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Clinical Progression of Theileria haneyi in Splenectomized Horses Reveals Decreased Virulence Compared to Theileria equi

Kelly P. Sears, Donald P. Knowles, Lindsay M. Fry
Pathogens 2022 v.11 no.2 pp. -
Theileria equi, carrier state, genomics, hemoparasites, horses, imidocarb, mixed infection, mortality, virulence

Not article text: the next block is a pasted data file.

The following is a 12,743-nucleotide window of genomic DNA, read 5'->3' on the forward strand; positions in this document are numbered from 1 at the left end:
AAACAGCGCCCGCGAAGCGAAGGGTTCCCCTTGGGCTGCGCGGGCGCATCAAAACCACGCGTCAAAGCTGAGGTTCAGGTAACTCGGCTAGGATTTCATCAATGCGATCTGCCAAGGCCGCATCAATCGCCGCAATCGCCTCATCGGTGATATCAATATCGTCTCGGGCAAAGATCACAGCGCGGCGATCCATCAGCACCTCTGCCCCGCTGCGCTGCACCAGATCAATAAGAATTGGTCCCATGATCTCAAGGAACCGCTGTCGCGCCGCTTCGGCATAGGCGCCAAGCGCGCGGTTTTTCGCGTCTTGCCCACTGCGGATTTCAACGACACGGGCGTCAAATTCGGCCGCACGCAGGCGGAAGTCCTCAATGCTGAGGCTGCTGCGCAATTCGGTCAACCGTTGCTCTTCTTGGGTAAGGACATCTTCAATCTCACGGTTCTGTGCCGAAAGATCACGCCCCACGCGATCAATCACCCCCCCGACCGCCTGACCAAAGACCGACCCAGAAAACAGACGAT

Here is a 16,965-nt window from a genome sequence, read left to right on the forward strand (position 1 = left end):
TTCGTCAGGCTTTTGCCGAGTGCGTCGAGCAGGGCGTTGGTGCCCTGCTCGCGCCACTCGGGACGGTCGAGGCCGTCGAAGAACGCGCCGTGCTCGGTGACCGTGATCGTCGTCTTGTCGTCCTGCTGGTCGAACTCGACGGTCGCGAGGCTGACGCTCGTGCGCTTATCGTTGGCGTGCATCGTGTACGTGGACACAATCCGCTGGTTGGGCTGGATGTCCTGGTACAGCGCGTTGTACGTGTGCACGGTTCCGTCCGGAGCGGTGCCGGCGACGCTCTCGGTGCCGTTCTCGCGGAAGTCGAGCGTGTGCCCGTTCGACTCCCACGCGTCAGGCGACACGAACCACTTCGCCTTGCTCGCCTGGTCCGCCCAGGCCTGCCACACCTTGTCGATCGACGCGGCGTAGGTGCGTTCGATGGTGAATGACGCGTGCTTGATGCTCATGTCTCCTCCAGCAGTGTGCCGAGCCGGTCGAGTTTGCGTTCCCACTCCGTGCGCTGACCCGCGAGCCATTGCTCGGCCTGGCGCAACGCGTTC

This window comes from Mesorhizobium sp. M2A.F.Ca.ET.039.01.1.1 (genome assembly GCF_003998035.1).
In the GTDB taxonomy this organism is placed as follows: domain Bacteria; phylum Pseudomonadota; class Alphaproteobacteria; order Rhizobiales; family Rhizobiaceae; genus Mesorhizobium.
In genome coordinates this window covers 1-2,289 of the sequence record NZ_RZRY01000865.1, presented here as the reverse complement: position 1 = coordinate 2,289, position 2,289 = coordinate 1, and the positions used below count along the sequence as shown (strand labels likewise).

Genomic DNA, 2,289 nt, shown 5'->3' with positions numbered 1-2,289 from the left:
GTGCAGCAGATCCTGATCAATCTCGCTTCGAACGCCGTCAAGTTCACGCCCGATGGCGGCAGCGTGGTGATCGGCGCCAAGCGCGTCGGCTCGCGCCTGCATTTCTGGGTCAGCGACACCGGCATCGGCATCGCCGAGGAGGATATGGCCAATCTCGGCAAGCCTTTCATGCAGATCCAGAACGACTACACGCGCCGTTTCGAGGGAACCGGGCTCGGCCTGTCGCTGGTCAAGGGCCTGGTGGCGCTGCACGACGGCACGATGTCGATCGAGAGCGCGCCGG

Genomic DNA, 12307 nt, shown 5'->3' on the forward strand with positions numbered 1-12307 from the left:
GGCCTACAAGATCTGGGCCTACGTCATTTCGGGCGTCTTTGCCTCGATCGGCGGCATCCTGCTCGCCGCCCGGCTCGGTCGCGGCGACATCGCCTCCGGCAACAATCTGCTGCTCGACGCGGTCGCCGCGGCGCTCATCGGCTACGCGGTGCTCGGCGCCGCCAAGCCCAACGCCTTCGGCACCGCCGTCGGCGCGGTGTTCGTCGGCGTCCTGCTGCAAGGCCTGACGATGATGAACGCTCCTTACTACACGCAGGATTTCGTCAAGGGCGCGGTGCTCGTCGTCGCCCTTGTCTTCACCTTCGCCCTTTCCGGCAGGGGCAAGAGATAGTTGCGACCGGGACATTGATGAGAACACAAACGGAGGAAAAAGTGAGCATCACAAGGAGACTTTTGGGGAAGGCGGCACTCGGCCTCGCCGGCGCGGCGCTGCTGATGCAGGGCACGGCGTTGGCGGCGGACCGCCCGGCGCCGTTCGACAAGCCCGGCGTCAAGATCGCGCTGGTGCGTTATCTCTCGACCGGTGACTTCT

The global importance of the hemoparasite Theileria haneyi to equine health was recently shown by its resistance to imidocarb dipropionate (ID) and its interference with T. equi clearance by ID in some co-infected horses. Genetic characterization of T. haneyi revealed marked genomic reduction compared to T. equi, and initial experiments demonstrated reduced clinical severity in spleen-intact horses. Furthermore, in early experiments, splenectomized horses survived T. haneyi infection and progressed to an asymptomatic carrier state, in stark contrast to the high fatality rate of T. equi in splenectomized horses. Thus, we hypothesized that T. haneyi is less virulent than T. equi. To objectively assess virulence, clinical data from nine splenectomized, T. haneyi-infected horses were evaluated and compared to published data on T. equi-infected, splenectomized horses. Seven of eight splenectomized, T. haneyi-infected horses survived. Further, in six horses co-infected with T. equi and T. haneyi, only horses cleared of T. equi by ID survived splenectomy and became asymptomatic carriers. The reduced virulence of T. haneyi in splenectomized horses instructs why T. haneyi was, until recently, undetected. This naturally occurring comparative reduction in virulence in a natural host provides a foundation for defining virulence mechanisms of theileriosis and Apicomplexa in general.